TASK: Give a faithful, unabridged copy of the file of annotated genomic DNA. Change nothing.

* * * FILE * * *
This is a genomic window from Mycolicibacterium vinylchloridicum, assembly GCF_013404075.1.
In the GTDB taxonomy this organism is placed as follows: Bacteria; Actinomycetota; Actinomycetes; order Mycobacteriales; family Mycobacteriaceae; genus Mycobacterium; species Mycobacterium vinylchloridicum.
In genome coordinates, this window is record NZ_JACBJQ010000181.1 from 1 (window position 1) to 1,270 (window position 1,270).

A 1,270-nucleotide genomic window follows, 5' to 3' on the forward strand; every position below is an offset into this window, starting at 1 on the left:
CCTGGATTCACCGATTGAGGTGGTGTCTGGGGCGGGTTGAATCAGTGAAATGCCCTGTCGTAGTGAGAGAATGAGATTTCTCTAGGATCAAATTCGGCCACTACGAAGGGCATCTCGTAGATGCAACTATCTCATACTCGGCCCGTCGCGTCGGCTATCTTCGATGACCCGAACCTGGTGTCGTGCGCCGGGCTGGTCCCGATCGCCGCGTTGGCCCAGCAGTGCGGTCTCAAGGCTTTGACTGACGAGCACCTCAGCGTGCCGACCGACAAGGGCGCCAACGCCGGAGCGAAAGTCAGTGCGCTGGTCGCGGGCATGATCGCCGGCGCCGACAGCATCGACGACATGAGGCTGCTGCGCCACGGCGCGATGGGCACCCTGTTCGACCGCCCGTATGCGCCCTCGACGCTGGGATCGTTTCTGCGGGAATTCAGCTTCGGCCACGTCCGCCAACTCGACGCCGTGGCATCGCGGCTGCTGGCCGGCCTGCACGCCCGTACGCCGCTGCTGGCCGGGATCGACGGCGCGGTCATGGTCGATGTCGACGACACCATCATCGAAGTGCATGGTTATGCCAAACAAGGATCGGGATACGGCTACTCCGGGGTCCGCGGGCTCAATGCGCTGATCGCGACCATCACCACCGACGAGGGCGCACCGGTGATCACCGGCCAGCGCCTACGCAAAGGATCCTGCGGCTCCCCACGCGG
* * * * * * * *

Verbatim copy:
This is a genomic window from Mycolicibacterium vinylchloridicum, assembly GCF_013404075.1.
In the GTDB taxonomy this organism is placed as follows: Bacteria; Actinomycetota; Actinomycetes; order Mycobacteriales; family Mycobacteriaceae; genus Mycobacterium; species Mycobacterium vinylchloridicum.
In genome coordinates, this window is record NZ_JACBJQ010000181.1 from 1 (window position 1) to 1,270 (window position 1,270).

A 1,270-nucleotide genomic window follows, 5' to 3' on the forward strand; every position below is an offset into this window, starting at 1 on the left:
CCTGGATTCACCGATTGAGGTGGTGTCTGGGGCGGGTTGAATCAGTGAAATGCCCTGTCGTAGTGAGAGAATGAGATTTCTCTAGGATCAAATTCGGCCACTACGAAGGGCATCTCGTAGATGCAACTATCTCATACTCGGCCCGTCGCGTCGGCTATCTTCGATGACCCGAACCTGGTGTCGTGCGCCGGGCTGGTCCCGATCGCCGCGTTGGCCCAGCAGTGCGGTCTCAAGGCTTTGACTGACGAGCACCTCAGCGTGCCGACCGACAAGGGCGCCAACGCCGGAGCGAAAGTCAGTGCGCTGGTCGCGGGCATGATCGCCGGCGCCGACAGCATCGACGACATGAGGCTGCTGCGCCACGGCGCGATGGGCACCCTGTTCGACCGCCCGTATGCGCCCTCGACGCTGGGATCGTTTCTGCGGGAATTCAGCTTCGGCCACGTCCGCCAACTCGACGCCGTGGCATCGCGGCTGCTGGCCGGCCTGCACGCCCGTACGCCGCTGCTGGCCGGGATCGACGGCGCGGTCATGGTCGATGTCGACGACACCATCATCGAAGTGCATGGTTATGCCAAACAAGGATCGGGATACGGCTACTCCGGGGTCCGCGGGCTCAATGCGCTGATCGCGACCATCACCACCGACGAGGGCGCACCGGTGATCACCGGCCAGCGCCTACGCAAAGGATCCTGCGGCTCCCCACGCGG